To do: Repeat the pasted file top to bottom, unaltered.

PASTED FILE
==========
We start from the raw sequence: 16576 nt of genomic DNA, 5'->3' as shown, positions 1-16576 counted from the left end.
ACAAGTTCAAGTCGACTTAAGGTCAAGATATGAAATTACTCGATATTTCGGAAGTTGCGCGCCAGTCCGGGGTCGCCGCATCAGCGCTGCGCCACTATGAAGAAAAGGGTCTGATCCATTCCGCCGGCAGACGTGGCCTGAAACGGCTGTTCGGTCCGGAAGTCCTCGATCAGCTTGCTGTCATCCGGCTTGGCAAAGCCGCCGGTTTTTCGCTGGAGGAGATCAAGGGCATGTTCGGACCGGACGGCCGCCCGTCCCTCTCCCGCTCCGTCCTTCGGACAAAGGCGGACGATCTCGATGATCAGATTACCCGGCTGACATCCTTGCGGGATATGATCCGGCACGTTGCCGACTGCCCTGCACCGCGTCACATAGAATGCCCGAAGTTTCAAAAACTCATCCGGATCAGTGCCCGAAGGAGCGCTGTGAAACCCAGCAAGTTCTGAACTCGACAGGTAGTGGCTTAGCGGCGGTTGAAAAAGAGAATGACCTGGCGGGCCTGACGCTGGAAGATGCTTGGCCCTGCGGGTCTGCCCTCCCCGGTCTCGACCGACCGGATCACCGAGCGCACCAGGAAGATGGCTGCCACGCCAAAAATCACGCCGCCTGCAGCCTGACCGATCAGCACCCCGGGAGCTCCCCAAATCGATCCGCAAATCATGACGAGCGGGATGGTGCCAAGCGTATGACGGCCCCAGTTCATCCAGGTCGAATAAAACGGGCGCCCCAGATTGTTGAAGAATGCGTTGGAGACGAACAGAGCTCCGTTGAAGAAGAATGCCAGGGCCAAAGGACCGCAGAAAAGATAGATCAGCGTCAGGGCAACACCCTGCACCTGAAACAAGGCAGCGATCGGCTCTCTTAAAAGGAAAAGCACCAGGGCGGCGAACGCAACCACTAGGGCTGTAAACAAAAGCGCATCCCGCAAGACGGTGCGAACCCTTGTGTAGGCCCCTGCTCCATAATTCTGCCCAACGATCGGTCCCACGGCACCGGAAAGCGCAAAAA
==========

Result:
We start from the raw sequence: 16576 nt of genomic DNA, 5'->3' as shown, positions 1-16576 counted from the left end.
ACAAGTTCAAGTCGACTTAAGGTCAAGATATGAAATTACTCGATATTTCGGAAGTTGCGCGCCAGTCCGGGGTCGCCGCATCAGCGCTGCGCCACTATGAAGAAAAGGGTCTGATCCATTCCGCCGGCAGACGTGGCCTGAAACGGCTGTTCGGTCCGGAAGTCCTCGATCAGCTTGCTGTCATCCGGCTTGGCAAAGCCGCCGGTTTTTCGCTGGAGGAGATCAAGGGCATGTTCGGACCGGACGGCCGCCCGTCCCTCTCCCGCTCCGTCCTTCGGACAAAGGCGGACGATCTCGATGATCAGATTACCCGGCTGACATCCTTGCGGGATATGATCCGGCACGTTGCCGACTGCCCTGCACCGCGTCACATAGAATGCCCGAAGTTTCAAAAACTCATCCGGATCAGTGCCCGAAGGAGCGCTGTGAAACCCAGCAAGTTCTGAACTCGACAGGTAGTGGCTTAGCGGCGGTTGAAAAAGAGAATGACCTGGCGGGCCTGACGCTGGAAGATGCTTGGCCCTGCGGGTCTGCCCTCCCCGGTCTCGACCGACCGGATCACCGAGCGCACCAGGAAGATGGCTGCCACGCCAAAAATCACGCCGCCTGCAGCCTGACCGATCAGCACCCCGGGAGCTCCCCAAATCGATCCGCAAATCATGACGAGCGGGATGGTGCCAAGCGTATGACGGCCCCAGTTCATCCAGGTCGAATAAAACGGGCGCCCCAGATTGTTGAAGAATGCGTTGGAGACGAACAGAGCTCCGTTGAAGAAGAATGCCAGGGCCAAAGGACCGCAGAAAAGATAGATCAGCGTCAGGGCAACACCCTGCACCTGAAACAAGGCAGCGATCGGCTCTCTTAAAAGGAAAAGCACCAGGGCGGCGAACGCAACCACTAGGGCTGTAAACAAAAGCGCATCCCGCAAGACGGTGCGAACCCTTGTGTAGGCCCCTGCTCCATAATTCTGCCCAACGATCGGTCCCACGGCACCGGAAAGCGCAAAAA